|diversification opportunity||A strategic investment opportunity that involves an entirely new retail format directed toward a market segment not presently being served.|
|joint venture||An entity formed when the entering retailer pools its resources with a local retailer to form a new company in which ownership, control, and profits are shared.|
|market attractiveness/competitive position matrix||A method for analyzing opportunities that explicitly considers the capabilities of the retailer and the attractiveness of retail markets.|
|market expansion opportunity||A strategic investment opportunity that employs the existing retailing format in new market segments.|
|market penetration opportunity||An investment opportunity strategy that focuses on increasing sales to present customers using the present retailing format.|
|mission statement||A broad description of the scope of activities a business plans to undertake.|
|positioning||The design and implementation of a retail mix to create in the customer’s mind an image of the retailer relative to its competitors. Also called brand building.|
|private-label brands||Products developed and marketed by a retailer and only available for sale by that retailer. Also called store brands.|
|related diversification opportunity||A diversification opportunity strategy in which the retailer’s present offering and market share something in common with the market and format being considered.|
|retail format||The retailers’ type of retail mix (nature of merchandise and services offered, pricing policy, advertising and promotion program, approach to store design and visual merchandising, and typical location).|
|retail format development opportunity||An investment opportunity strategy in which a retailer offers a new retail format — a format involving a different retail mix — to the same target market.|
|bargaining power of vendors||A competitive factor that makes markets unattractive when a few vendors control the merchandise sold in it. In these situations, vendors have an opportunity to dictate prices and other terms, reducing retailer’s profits.|
|barriers to entry||Conditions in a retail market that make it difficult for firms to enter the market.|
|competitive rivalry||The frequency and intensity of reactions to actions undertaken by competitors.|
|cross-selling||When sales associates in one department attempt to sell complementary merchandise from other departments to their customers.|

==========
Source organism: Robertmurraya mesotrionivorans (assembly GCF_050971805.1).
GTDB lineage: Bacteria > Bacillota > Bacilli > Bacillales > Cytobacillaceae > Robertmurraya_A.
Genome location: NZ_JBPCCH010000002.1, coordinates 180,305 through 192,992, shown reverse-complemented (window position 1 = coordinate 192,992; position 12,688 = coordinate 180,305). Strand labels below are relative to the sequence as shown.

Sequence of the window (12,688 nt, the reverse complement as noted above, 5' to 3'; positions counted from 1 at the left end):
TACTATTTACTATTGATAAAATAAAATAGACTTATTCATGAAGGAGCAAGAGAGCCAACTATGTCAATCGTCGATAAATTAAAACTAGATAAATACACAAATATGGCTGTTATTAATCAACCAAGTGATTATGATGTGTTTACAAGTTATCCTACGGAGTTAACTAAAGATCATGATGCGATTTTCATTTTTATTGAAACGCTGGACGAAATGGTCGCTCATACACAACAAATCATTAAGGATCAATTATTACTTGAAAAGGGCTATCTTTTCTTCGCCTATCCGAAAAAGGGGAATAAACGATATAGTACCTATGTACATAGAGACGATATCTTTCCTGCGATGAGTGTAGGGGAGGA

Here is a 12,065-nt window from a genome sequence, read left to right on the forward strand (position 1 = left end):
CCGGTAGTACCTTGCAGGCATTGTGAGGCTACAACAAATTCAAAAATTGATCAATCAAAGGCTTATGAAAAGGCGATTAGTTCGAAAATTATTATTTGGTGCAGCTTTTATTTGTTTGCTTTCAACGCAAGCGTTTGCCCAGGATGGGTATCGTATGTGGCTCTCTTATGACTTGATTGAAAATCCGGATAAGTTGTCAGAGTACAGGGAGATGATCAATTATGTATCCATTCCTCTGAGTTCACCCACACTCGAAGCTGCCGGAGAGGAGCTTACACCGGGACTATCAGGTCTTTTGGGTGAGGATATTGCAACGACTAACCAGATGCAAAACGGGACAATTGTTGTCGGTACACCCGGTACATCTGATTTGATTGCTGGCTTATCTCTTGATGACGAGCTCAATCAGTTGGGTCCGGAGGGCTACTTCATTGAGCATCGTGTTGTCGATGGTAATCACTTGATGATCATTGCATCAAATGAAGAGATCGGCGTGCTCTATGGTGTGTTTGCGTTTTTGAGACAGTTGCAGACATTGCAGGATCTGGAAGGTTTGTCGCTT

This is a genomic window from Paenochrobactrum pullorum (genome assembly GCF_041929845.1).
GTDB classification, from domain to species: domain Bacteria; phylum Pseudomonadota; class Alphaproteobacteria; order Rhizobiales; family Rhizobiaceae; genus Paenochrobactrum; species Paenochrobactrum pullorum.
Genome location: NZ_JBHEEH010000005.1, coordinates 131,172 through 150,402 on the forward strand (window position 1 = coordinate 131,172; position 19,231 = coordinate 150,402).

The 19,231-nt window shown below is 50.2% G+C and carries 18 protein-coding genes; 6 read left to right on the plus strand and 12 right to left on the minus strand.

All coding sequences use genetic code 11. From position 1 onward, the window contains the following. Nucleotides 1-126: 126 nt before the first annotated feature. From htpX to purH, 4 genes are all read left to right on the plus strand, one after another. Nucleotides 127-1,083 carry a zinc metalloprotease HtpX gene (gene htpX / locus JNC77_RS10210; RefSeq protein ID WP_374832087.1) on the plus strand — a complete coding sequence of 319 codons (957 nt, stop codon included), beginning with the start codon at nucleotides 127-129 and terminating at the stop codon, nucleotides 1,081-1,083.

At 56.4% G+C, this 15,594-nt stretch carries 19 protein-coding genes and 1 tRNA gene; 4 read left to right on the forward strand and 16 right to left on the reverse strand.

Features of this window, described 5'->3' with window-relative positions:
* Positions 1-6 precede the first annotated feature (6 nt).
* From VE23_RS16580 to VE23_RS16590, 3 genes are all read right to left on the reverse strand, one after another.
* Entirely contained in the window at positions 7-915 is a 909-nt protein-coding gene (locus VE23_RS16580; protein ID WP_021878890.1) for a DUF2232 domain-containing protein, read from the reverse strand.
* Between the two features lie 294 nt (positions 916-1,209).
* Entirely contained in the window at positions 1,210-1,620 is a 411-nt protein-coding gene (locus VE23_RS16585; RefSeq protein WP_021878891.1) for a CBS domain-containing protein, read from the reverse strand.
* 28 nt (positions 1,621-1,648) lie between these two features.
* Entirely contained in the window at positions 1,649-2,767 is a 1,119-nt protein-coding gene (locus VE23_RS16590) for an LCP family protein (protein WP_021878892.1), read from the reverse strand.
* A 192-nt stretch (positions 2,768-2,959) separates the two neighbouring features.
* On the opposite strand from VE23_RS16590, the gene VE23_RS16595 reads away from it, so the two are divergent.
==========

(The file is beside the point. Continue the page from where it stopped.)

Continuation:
|customer loyalty||Customers’ commitment to shopping at a store.|
|data warehouse||The coordinated and periodic copying of data from various sources, both inside and outside the enterprise, into an environment ready for analytical and informational processing. It contains all of the data the firm has collected about its customers and is the foundation for subsequent CRM activities.|
|Multi attribute attitude model||A model of customer decision making based on the notion that customers see a retailer or a product as a collection of attributes or characteristics. The model can also be used for evaluating a retailer, product, or vendor. The model uses a weighted average score based on the importance of various issues and the performance on those issues.|
|Post purchase evaluation||The evaluation of merchandise or services after the customer has purchased and consumed them.|
|Psychological needs||Needs associated with the personal gratification that customers get from shopping or from purchasing and owning a product.|
|PRIZM||A database combining census data, nationwide consumer surveys, and interviews with hundreds of people across the country into a geo-demographic segmentation system.|
|psychographics||Refers to how people live, how they spend their time and money, what activities they pursue, and their attitudes and opinions about the world they live in.|
|read more »|
|demographic segmentation||A method of segmenting a retail market that groups consumers on the basis of easily measured, objective characteristics such as age, gender, income and education.|
|fashion||Category of merchandise that typically lasts several seasons, and sales can vary dramatically from one season to the next.|
|functional needs||The needs satisfied by a product or service that are directly related to its performance.|
|Geo-demographic segmentation||A market segmentation system that uses both geographic and demographic characteristics to classify consumers.|
|Geographic segmentation||Segmentation of potential customers by where they live. A retail market can be segmented by countries, states, cities, and neighborhoods.|
|habitual decision making||A purchase decision involving little or no conscious effort.|
|read more »|